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Heroin Epidemic Is Driving A Spike In Hepatitis C Cases, CDC Says

Used syringes rest in a pile at a needle exchange clinic in St. Johnsbury, Vt. The CDC says needle exchanges like this one, where users can obtain clean needles, help reduce the rates of death and transmission among those suffering from hepatitis C.

The number of new Hepatitis C cases leaped nearly 300 percent from 2010 to 2015, according to a report released Thursday by the Centers for Disease Control and Prevention. And the CDC points to the likely culprit behind the spike in cases of the infectious disease: the use of heroin and other injection drugs.

And despite the existence of therapies that can cure more than 90 percent of infections, the organization says the disease remains a deadly threat. In 2013, for instance, the CDC says some 19,000 people died of their infections.

"Hepatitis C is associated with more deaths in the United States than 60 other infectious diseases reported to CDC combined," the researchers write.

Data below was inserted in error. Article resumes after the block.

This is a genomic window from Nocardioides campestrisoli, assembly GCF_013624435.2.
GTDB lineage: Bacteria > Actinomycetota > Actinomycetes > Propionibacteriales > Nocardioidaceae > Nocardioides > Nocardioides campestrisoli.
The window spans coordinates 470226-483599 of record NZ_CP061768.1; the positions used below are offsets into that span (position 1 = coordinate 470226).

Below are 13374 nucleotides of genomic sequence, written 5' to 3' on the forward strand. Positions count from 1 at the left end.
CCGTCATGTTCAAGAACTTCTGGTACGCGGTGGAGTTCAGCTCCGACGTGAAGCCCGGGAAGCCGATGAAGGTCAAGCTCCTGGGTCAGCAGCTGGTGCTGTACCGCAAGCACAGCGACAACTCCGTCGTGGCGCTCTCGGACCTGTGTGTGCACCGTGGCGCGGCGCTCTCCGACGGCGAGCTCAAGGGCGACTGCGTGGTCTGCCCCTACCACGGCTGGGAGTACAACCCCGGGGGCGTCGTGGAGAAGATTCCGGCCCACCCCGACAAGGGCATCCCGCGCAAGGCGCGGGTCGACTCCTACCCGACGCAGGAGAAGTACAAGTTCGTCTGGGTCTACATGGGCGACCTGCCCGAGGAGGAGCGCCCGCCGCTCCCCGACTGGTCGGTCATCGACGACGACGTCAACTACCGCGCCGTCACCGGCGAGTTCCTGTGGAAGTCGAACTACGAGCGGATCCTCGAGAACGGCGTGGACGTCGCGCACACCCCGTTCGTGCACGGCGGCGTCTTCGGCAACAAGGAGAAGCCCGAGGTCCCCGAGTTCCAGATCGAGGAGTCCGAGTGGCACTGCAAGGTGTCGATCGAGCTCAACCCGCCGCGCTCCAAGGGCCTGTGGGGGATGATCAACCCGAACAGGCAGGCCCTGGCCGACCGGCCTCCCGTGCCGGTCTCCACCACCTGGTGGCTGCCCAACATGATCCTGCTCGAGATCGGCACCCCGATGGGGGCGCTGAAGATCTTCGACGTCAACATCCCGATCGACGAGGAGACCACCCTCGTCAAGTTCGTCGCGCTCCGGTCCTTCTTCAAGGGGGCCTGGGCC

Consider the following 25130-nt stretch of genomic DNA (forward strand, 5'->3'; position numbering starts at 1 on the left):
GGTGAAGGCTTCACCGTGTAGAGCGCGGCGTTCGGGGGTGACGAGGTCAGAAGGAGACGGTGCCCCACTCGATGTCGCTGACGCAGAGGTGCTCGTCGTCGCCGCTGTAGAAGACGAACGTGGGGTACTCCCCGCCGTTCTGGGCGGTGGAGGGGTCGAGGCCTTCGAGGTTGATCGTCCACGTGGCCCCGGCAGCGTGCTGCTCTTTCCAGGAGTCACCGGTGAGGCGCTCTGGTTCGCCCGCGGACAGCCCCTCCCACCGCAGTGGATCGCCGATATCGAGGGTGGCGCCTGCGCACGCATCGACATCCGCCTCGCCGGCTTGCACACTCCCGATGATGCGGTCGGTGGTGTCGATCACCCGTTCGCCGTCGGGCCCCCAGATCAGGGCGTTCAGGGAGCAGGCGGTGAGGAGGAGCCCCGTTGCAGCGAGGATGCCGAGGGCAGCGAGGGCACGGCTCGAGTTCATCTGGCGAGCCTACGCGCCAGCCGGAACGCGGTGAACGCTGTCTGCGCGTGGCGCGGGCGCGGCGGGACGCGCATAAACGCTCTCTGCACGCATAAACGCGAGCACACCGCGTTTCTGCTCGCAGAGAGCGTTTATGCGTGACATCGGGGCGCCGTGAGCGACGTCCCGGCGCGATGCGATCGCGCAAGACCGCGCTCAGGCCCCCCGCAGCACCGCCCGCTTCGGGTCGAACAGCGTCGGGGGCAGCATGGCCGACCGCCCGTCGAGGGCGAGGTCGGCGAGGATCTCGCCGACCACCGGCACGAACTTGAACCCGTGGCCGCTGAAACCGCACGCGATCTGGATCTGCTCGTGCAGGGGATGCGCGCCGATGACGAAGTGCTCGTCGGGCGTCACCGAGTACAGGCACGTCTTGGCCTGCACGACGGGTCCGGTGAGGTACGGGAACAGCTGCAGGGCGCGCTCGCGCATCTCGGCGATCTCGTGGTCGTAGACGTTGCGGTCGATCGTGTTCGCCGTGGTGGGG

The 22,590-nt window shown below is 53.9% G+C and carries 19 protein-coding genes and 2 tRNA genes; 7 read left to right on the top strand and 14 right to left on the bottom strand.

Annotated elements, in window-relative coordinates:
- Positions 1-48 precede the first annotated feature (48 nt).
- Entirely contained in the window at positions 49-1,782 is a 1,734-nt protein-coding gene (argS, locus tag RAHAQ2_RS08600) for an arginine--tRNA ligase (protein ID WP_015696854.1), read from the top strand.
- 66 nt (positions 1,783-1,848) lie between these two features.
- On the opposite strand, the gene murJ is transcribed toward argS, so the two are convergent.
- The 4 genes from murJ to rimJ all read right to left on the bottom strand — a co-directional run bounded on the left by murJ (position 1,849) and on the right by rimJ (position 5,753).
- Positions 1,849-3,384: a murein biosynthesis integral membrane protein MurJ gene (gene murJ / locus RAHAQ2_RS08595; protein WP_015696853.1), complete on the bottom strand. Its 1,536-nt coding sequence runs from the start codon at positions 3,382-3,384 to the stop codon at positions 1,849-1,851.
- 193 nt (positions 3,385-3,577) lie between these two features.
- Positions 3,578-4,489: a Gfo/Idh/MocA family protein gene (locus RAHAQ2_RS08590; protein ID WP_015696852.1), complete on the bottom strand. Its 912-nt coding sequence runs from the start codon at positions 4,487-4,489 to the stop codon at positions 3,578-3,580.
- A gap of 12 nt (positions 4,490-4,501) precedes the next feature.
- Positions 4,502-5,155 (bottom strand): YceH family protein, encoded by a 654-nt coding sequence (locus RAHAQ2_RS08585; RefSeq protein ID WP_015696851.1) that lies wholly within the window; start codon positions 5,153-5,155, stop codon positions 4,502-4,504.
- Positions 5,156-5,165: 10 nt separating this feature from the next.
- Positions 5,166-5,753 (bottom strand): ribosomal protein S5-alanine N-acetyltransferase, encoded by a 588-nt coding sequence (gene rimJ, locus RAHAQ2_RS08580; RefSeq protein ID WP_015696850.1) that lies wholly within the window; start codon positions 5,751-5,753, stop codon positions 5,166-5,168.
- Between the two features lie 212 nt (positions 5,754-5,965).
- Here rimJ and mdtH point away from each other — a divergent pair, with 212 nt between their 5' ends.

States that have struggled most with the unfolding opioid crisis also tended to have worst rates of new Hepatitis C infections. All of the seven states that have rates of infection at least twice the national average — Indiana, Kentucky, Maine, Massachusetts, New Mexico, Tennessee and West Virginia — have seen a statistically significant increase in drug overdose deaths in recent years, as well.

The CDC evinces little doubt that statistics like these are intimately related.

"Injection drug use is the primary risk factor for new HCV infections," the researchers write, referring to the disease by its initials and recommending that lawmakers "create and strengthen public health laws" to fight the disease.

In particular, the CDC says some of the best ways to combat its spread are ways to boost access to clean needles — such as syringe exchange programs and decriminalization of the possession of paraphernalia.

"State laws that increase access to syringe exchange programs and clean needles and syringes, and policies that facilitate access to HCV treatment through state Medicaid programs can reduce HCV transmission risk," the CDC says.

Of all 50 states, the CDC found that only Massachusetts, New Mexico and Washington had both a "comprehensive set of laws and a permissive Medicaid treatment policy that might affect access to both HCV preventive and treatment services for persons who inject drugs."

Copyright 2017 NPR. To see more, visit http://www.npr.org/.

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